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Chapter 24 Gauss’s Law

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Electric Flux Electric flux is the product of the magnitude of the electric field and the surface area, A, perpendicular to the field ΦE = EA

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Electric Flux The electric flux is proportional to the number of electric field lines penetrating some surface The field lines may make some angle θ with the perpendicular to the surface Then ΦE = EA cos θ The flux is a maximum (zero) when the surface is perpendicular (parallel) to the field

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Electric Flux If the field varies over the surface, Φ = EA cos θ is valid for only a small element of the area In the more general case, look at a small area element In general, this becomes

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Electric Flux The surface integral means the integral must be evaluated over the surface in question The value of the flux depends both on the field pattern and on the surface SI units: N.m2/C

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Electric Flux, Closed Surface

For a closed surface, by convention, the A vectors are perpendicular to the surface at each point and point outward (1) θ < 90o, Φ > 0 (2) θ = 90o, Φ = 0 (3) 180o > θ > 90o, Φ < 0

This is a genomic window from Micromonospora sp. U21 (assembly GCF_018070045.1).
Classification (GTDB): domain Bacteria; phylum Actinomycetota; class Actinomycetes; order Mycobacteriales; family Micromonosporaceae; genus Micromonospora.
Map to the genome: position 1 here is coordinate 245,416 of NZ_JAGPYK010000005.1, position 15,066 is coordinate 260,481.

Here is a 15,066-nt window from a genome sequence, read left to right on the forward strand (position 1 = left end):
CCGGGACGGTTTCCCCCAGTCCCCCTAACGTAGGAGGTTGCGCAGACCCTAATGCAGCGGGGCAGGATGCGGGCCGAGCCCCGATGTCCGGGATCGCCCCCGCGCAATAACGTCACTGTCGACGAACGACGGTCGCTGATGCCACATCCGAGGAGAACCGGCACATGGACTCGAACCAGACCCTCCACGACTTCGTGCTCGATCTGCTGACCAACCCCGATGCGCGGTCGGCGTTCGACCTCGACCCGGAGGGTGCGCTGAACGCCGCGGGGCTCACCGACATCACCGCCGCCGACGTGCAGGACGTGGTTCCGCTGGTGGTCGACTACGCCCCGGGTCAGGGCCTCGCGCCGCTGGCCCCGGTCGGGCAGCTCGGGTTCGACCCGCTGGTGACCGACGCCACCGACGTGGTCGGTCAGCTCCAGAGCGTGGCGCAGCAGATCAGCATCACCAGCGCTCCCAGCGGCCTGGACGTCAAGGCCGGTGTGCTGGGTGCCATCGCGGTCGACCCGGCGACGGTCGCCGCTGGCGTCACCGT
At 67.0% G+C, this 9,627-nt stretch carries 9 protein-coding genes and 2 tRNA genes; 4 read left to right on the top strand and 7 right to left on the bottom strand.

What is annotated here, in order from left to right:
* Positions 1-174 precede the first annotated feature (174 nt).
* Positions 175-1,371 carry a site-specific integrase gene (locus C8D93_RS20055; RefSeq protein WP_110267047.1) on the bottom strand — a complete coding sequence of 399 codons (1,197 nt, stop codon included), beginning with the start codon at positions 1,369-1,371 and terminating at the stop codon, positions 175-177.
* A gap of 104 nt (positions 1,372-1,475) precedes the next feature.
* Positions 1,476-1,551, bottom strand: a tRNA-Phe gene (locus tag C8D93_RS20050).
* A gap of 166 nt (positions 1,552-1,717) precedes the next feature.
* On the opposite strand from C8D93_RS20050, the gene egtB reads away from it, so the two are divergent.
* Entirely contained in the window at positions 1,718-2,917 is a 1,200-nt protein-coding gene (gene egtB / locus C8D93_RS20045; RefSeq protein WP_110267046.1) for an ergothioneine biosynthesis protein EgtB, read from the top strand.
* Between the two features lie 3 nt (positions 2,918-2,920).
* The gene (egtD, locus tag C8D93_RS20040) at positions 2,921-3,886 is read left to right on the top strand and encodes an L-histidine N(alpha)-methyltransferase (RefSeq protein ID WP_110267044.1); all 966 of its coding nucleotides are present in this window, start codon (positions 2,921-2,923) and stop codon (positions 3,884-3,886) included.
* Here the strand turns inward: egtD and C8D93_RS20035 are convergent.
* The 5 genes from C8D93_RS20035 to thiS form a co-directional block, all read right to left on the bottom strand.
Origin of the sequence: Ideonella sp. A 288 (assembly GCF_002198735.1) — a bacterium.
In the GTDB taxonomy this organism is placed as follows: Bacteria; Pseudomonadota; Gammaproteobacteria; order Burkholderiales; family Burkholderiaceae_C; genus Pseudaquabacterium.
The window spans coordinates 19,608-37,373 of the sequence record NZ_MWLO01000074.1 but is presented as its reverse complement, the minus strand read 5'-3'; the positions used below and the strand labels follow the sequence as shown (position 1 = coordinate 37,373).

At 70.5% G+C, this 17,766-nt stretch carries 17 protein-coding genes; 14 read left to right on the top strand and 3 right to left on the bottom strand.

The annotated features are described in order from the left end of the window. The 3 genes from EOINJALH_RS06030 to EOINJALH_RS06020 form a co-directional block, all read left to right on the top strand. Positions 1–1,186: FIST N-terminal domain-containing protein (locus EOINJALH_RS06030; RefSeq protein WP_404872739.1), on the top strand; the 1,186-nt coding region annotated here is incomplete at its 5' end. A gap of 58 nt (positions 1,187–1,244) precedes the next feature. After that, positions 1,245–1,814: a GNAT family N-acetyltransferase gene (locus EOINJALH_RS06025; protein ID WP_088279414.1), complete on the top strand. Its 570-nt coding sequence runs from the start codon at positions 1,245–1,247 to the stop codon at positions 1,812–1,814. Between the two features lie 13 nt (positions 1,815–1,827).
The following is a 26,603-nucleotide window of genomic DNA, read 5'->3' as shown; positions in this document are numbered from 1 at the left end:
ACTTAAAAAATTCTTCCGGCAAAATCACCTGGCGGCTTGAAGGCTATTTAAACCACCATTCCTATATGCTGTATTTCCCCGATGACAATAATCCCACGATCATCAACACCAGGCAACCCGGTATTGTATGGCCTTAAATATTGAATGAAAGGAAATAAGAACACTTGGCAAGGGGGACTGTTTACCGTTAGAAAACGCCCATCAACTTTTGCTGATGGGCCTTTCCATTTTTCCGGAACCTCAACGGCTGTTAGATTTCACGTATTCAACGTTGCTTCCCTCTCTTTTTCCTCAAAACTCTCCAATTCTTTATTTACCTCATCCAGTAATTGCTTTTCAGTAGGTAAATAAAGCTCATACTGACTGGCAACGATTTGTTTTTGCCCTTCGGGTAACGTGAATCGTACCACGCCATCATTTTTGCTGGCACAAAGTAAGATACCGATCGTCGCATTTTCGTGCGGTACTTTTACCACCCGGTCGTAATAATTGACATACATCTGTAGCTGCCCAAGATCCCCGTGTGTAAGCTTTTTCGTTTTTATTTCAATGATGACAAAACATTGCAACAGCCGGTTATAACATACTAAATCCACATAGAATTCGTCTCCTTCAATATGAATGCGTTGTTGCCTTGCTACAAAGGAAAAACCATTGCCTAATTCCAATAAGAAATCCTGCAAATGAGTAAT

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Electric Flux, Closed Surface

The net flux through the surface is proportional to the number of lines leaving the surface minus the number entering the surface

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Electric Flux, Closed Surface

Example: flux through a cube The field lines pass perpendicularly through two surfaces and are parallel to the other four surfaces Side 1: Φ = – E l2 Side 2: Φ = E l2 For the other sides, Φ = 0 Therefore, Φtotal = 0

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Chapter 24 Problem 5 A pyramid with horizontal square base, 6.00 m on each side, and a height of 4.00 m is placed in a vertical electric field of 52.0 N/C. Calculate the total electric flux through the pyramid’s four slanted surfaces.

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Carl Friedrich Gauss 1777 – 1855 Gauss’ Law Gauss’ Law: electric flux through any closed surface is proportional to the net charge Q inside the surface εo = 8.85 x C2/Nm2 : permittivity of free space The area in Φ is an imaginary Gaussian surface (does not have to coincide with the surface of a physical object)